It is an unprecedented time in American life. We are living with a great deal of disruption and uncertainty. A lot of us, with good reason, are nervous, lonely and overwhelmed.

In these cases, the best way to help ourselves is to help each other,  just as so many Mainers and Americans are already doing.

But how do you help when movement is so limited?

One of the simplest and most direct ways to help in a crisis is to give blood. As of Thursday morning, the American Red Cross of Maine reported that 4,500 blood drives had been canceled nationwide because of concerns over COVID-19, resulting in 150,000 fewer blood donations worldwide.

The Red Cross expects that the cancellations will continue. They are asking for healthy volunteers to give blood, an already safe process now subject to additional precautions specific to the virus. To make an appointment, go to RedCrossBlood.org, call 1-800-RED-CROSS, or use the Red Cross Blood Donor App. There is even a Blood Scheduling Skill on Amazon Alexa.

Also, don’t hoard food. Supply lines are up and working, allowing grocery stores to restock daily. There’s enough food for everyone as long as people don’t buy too much at once.

Good Shepherd Food Bank, which serves 25 million meals to Mainers each year, said with stores running out of everything, they’ve seen fewer donations. It’s not a problem right now, but it could become one in time.

Mainers can help by donating at gsfb.org. The organization also said they may need healthy volunteers as the crisis goes on.

The United Way organizations for the Kennebec Valley and Greater Portland have both created special response funds to support area nonprofit groups as they help residents harmed by the coronavirus outbreak.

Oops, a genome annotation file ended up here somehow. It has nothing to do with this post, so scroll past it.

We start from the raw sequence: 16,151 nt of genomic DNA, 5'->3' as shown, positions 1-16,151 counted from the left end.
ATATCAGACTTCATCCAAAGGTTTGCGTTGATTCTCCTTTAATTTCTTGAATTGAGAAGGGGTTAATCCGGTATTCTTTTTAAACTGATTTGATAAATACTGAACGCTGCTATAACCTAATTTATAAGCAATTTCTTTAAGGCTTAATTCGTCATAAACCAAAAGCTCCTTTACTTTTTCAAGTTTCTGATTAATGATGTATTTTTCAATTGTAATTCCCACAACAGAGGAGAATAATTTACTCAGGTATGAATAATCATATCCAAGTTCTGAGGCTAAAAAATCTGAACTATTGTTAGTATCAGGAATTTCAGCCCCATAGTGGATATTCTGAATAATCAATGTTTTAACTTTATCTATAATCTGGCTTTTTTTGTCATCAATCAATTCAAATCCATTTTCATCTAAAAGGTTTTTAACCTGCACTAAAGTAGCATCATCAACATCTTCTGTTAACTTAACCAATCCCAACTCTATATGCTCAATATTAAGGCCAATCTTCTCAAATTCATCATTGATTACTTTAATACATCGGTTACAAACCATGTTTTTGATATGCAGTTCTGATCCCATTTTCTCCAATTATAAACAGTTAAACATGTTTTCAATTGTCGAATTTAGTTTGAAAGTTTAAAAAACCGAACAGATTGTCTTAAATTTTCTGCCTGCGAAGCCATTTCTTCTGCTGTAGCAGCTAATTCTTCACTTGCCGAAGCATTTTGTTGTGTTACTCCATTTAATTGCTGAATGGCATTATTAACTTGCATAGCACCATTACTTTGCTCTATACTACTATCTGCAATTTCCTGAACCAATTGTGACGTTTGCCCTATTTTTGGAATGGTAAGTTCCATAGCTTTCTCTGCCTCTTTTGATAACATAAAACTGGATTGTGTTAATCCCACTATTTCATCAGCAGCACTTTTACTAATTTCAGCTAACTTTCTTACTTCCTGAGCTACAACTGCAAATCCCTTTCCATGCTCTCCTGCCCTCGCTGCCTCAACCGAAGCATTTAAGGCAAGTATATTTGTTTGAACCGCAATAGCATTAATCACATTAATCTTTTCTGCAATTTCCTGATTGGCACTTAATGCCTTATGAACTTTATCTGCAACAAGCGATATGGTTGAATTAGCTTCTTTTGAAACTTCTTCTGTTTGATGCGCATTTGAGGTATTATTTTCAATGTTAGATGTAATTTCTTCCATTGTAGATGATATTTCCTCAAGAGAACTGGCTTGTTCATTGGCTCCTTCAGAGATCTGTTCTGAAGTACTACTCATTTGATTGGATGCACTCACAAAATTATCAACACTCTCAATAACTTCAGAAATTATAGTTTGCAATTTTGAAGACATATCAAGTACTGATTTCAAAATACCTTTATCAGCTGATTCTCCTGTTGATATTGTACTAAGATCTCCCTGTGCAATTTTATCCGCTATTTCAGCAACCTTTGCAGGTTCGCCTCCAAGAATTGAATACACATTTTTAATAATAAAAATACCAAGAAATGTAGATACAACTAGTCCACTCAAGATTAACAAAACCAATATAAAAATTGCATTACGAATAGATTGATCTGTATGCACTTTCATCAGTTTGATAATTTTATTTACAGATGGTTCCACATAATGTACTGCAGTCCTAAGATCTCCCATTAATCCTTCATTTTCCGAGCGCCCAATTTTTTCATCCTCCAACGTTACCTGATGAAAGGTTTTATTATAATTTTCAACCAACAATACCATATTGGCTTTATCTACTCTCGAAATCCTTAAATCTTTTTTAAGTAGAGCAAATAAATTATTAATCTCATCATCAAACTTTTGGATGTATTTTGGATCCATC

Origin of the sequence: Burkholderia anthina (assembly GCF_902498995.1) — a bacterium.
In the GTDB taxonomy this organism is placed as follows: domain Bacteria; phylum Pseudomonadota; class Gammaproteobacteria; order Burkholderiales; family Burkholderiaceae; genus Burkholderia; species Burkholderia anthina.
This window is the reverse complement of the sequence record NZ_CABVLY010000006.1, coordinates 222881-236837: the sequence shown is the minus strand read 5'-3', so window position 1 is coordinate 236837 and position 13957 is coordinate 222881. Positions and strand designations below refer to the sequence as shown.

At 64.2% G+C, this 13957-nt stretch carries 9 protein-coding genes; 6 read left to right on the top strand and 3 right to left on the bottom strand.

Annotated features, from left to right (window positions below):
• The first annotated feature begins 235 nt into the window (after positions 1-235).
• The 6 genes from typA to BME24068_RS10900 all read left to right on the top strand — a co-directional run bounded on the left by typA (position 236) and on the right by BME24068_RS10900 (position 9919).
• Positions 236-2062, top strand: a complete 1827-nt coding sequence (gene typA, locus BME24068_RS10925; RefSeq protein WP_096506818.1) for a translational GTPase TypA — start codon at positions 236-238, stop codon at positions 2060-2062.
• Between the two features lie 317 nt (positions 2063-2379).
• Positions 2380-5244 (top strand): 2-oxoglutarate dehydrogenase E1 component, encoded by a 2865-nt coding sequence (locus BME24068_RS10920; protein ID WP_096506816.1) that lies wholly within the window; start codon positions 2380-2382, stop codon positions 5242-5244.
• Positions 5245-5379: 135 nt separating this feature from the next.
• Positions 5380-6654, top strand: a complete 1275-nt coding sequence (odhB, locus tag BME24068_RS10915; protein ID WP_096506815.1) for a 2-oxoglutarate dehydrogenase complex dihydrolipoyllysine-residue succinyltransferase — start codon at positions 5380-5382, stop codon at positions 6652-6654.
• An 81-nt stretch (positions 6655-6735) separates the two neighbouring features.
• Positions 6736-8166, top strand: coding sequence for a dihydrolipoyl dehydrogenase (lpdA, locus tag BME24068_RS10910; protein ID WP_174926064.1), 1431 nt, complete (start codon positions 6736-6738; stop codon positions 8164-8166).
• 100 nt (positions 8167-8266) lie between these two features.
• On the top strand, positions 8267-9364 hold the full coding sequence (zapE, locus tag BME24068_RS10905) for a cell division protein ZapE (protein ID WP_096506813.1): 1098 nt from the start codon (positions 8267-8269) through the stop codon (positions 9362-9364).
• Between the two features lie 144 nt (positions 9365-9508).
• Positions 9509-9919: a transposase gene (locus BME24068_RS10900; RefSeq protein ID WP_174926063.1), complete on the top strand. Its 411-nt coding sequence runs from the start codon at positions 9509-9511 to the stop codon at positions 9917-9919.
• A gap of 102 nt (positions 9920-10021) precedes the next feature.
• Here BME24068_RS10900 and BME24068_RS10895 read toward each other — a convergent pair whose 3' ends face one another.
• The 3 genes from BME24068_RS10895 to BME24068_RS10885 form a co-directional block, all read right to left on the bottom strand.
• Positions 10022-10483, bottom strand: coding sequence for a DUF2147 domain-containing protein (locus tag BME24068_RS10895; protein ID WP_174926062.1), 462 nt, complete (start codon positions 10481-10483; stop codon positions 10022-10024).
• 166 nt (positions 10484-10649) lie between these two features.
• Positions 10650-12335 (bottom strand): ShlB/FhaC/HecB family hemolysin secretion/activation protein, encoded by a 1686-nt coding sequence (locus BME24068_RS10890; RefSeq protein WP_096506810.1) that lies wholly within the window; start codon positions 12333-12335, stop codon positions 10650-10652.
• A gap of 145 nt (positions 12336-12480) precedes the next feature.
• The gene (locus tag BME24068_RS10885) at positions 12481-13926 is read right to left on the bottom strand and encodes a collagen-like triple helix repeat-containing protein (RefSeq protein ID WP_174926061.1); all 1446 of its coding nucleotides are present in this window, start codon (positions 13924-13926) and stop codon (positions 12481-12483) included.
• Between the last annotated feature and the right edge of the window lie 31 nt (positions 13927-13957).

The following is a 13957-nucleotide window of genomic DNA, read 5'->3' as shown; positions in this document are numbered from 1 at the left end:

And for more information on volunteer and donor opportunities, check out last weekend’s report from Portland Press Herald staff writer Megan Gray.

Finally, you can also help soothe the loneliness that is pervasive now even in the best of times, and which is being made worse by the necessary steps most everyone is taking to isolate.

Kelley Bouchard of the Press Herald reported Sunday on how volunteers and agencies are helping Maine senior stay connected and healthy. One volunteer group in Harpswell has created a buddy-call network and turned its dinner gatherings into a meals program.

Most everyone can help in the same way. Make sure to call family, friends and neighbors — hear their voices and let them hear yours. Check in on people you know may not have a lot of outside contact. Offer to run errands.

And stay present and active with the people in your own home — don’t let the internet, news or streaming services suck you in. When you do get out and about, be kind and patient with strangers.

We don’t know how much longer “social distancing” will rule the day, but it’s likely to be measured in weeks, perhaps months, not days. It’s up to each of us to do what we can to make it bearable, even fulfilling, for the people around us.

 


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